Before starting this, I “wasted” an hour (or so) on Facebook. Remember that site that saw its numbers of teen users drop several years ago so it bought Instagram? The Facebook Big Brother has me recorded as a white mother in a rural place that likes clicking on women’s rights and home organization links. It shows me ads for fall sweaters, eco-friendly home goods and comfortable shoes. And when I go on Instagram I see Crayola masks and social justice T-shirts.

They’re not wrong. They just watch my every move and want to make money off of me. But I work with teens (at Hardy Girls Healthy Women) so social media isn’t optional. 

For everything Facebook may be guilty of, they didn’t invent capitalism or the packaging of misogyny through capitalism. I’m not trying to excuse their behavior. One of the teens in our program said: “The fact that in choosing money over their users, they allowed hate speech, put teens and young people at a higher risk for depression and body image issues, and put everyone at a higher risk for human trafficking, now that was the shocking thing.” Agreed. That is wrong. However, the gall of Congress and media outlets to point the judgmental finger at Facebook and not acknowledge the three pointing back at them, that’s what gets me. 

At Hardy Girls Healthy Women, we look at the environment rather than the individual as the place for change. It is the soil we are all planted in – mixed with racism, sexism, transphobia, homophobia, sizeism, ableism and more found in our roots – that grew the structures and institutions that define and shape American cultural norms. Instead, with our flawed rugged individualism, society points at these young people, these individual seeds, and questions what is wrong with them or what that one corporation is doing to them.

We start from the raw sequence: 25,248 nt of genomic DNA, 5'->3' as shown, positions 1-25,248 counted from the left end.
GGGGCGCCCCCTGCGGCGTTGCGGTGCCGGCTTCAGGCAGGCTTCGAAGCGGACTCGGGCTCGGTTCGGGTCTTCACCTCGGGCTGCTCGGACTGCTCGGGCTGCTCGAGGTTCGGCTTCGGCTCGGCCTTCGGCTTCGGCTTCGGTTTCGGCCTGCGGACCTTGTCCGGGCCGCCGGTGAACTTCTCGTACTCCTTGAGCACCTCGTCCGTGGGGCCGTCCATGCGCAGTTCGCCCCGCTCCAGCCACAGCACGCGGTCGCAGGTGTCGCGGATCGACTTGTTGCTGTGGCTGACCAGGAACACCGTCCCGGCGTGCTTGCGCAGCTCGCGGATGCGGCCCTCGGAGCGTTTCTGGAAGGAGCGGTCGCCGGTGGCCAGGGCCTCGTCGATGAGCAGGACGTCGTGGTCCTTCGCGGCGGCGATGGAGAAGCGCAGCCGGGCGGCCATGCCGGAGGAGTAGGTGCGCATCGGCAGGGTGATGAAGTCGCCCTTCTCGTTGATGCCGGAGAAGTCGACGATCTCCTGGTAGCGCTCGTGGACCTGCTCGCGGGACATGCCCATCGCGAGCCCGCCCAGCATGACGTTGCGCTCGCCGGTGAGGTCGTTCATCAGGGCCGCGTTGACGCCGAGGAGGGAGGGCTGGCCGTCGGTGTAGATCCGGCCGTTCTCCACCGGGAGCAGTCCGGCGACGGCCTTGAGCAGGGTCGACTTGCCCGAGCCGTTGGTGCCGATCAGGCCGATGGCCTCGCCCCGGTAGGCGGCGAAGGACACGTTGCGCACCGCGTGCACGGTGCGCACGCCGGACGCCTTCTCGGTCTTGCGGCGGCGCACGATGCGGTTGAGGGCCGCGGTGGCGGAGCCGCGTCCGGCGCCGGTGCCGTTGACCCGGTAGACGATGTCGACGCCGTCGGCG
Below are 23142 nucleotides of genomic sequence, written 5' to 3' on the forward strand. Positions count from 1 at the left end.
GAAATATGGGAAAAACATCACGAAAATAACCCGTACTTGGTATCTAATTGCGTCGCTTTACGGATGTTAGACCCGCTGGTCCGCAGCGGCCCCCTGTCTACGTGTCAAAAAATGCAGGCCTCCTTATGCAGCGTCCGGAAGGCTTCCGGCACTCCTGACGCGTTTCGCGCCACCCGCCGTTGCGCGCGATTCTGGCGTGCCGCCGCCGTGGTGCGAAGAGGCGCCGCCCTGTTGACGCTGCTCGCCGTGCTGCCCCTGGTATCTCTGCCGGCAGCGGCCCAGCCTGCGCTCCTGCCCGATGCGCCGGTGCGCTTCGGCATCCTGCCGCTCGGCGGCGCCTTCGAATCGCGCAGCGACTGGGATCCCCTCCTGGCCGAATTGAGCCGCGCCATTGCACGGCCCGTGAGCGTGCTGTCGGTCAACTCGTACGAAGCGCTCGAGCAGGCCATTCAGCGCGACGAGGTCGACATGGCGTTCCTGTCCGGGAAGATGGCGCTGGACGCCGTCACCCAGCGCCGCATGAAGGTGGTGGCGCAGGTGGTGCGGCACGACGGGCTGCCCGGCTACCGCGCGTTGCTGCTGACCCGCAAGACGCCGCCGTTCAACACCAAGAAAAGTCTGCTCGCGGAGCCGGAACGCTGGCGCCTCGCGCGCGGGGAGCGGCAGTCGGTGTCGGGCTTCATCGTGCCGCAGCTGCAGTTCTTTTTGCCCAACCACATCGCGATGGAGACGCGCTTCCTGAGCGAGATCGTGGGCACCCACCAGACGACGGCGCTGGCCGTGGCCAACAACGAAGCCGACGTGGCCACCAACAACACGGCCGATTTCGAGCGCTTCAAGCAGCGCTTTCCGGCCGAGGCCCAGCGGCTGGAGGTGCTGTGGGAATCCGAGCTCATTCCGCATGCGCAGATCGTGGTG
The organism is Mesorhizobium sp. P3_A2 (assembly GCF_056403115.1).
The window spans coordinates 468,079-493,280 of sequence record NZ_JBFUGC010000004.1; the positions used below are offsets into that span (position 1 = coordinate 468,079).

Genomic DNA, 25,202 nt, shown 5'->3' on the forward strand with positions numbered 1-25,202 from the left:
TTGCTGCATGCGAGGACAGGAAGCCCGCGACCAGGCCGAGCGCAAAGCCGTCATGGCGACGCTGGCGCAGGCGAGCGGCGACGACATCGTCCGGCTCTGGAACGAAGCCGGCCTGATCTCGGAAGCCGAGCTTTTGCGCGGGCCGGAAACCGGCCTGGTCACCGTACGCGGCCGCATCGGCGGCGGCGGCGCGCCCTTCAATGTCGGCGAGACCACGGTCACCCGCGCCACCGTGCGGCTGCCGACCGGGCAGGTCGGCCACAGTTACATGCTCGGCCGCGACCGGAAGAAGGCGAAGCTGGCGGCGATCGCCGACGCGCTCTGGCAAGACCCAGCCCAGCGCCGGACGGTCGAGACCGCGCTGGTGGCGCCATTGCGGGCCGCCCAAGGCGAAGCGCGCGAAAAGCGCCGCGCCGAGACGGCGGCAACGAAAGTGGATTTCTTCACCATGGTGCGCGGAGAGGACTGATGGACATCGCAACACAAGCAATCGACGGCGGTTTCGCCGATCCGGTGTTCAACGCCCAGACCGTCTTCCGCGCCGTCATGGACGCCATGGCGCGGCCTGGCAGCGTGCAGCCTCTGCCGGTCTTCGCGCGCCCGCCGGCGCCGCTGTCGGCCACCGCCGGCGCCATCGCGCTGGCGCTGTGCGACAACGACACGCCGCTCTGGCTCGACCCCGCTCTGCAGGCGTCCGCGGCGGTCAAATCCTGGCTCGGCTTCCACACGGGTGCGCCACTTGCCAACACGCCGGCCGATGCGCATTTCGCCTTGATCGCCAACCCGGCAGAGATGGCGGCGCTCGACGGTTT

Facebook’s internal research didn’t provide any previously unknown information to folks who’ve worked in mental health and media literacy for decades. Are we shocked that marketing objectifies and oversexualizes women to sell everything from cars to salads? This is not new. 

Does Facebook need to be held accountable for knowingly capitalizing on emotionally damaging strategies for making money? Yes. As does nearly every marketing company and the folks who hire them. Every director who uses tropes to sell recycled storylines with women holding less than a third of speaking roles (and usually talking about men). Every lawmaker who passes policy without consulting the people (often youth, women and gender-expansive folks) who are most affected. These are the systems who’ve created this soil and they are thrilled to call out one aspect of them, Facebook, to distract from their leadership in building and upholding them. 

#Metoo happened not because of Facebook’s algorithms. The movement, from the work of Tarana Burke at Girls for Gender Equity, started long before it was viral. However, it did spread because of social media. When we talk with parents and educators about engaging with young people, they want us to say social media is bad.

That kids need to stay off it. Teens in our program use it to talk with friends (especially during the pandemic), follow news sources, stay in touch with family members, communicate with school clubs they belong to, and share content they believe in. Snapchat and Instagram may seem like silly filters and rich influencers, but there are communities on there. Folks who’ve found each other who are queer, or children of immigrants, or young people mourning members of their communities lost to violence and so many other groups who still aren’t appreciated (and often are harmed) by general society. 

So if we are going to pretend we want to protect teen girls, which, honestly, society hasn’t really shown any sign of actually wanting to do, we must listen to them first. We must take them seriously and put the power in their hands to challenge a society that ignores their brilliance. They are not blank canvases being preyed upon by Mark Zuckerberg – instead they are brilliant young people who need new soil to grow. We uproot misogynist capitalism and we dare adult allies to join us.

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